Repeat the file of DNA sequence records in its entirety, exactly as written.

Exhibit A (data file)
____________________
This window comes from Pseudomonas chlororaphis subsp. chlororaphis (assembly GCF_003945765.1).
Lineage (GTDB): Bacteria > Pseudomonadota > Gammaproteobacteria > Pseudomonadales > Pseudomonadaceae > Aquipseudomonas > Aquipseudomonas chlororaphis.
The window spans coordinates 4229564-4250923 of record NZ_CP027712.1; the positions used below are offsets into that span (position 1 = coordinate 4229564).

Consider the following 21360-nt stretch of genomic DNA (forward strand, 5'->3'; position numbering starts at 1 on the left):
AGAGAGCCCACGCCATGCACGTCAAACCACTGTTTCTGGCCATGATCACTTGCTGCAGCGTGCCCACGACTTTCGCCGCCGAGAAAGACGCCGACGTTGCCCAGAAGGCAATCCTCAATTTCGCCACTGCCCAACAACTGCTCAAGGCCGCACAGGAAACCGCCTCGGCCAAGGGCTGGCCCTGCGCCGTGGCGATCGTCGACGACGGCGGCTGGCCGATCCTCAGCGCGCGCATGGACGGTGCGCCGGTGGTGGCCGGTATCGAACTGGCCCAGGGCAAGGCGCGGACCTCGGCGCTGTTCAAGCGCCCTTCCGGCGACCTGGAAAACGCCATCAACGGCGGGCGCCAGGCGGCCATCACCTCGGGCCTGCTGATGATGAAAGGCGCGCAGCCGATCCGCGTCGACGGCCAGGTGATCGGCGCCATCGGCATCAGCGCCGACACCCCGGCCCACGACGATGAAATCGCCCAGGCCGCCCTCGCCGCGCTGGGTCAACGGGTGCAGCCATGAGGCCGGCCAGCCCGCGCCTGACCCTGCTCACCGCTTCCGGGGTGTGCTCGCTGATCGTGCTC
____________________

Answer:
This window comes from Pseudomonas chlororaphis subsp. chlororaphis (assembly GCF_003945765.1).
Lineage (GTDB): Bacteria > Pseudomonadota > Gammaproteobacteria > Pseudomonadales > Pseudomonadaceae > Aquipseudomonas > Aquipseudomonas chlororaphis.
The window spans coordinates 4229564-4250923 of record NZ_CP027712.1; the positions used below are offsets into that span (position 1 = coordinate 4229564).

Consider the following 21360-nt stretch of genomic DNA (forward strand, 5'->3'; position numbering starts at 1 on the left):
AGAGAGCCCACGCCATGCACGTCAAACCACTGTTTCTGGCCATGATCACTTGCTGCAGCGTGCCCACGACTTTCGCCGCCGAGAAAGACGCCGACGTTGCCCAGAAGGCAATCCTCAATTTCGCCACTGCCCAACAACTGCTCAAGGCCGCACAGGAAACCGCCTCGGCCAAGGGCTGGCCCTGCGCCGTGGCGATCGTCGACGACGGCGGCTGGCCGATCCTCAGCGCGCGCATGGACGGTGCGCCGGTGGTGGCCGGTATCGAACTGGCCCAGGGCAAGGCGCGGACCTCGGCGCTGTTCAAGCGCCCTTCCGGCGACCTGGAAAACGCCATCAACGGCGGGCGCCAGGCGGCCATCACCTCGGGCCTGCTGATGATGAAAGGCGCGCAGCCGATCCGCGTCGACGGCCAGGTGATCGGCGCCATCGGCATCAGCGCCGACACCCCGGCCCACGACGATGAAATCGCCCAGGCCGCCCTCGCCGCGCTGGGTCAACGGGTGCAGCCATGAGGCCGGCCAGCCCGCGCCTGACCCTGCTCACCGCTTCCGGGGTGTGCTCGCTGATCGTGCTC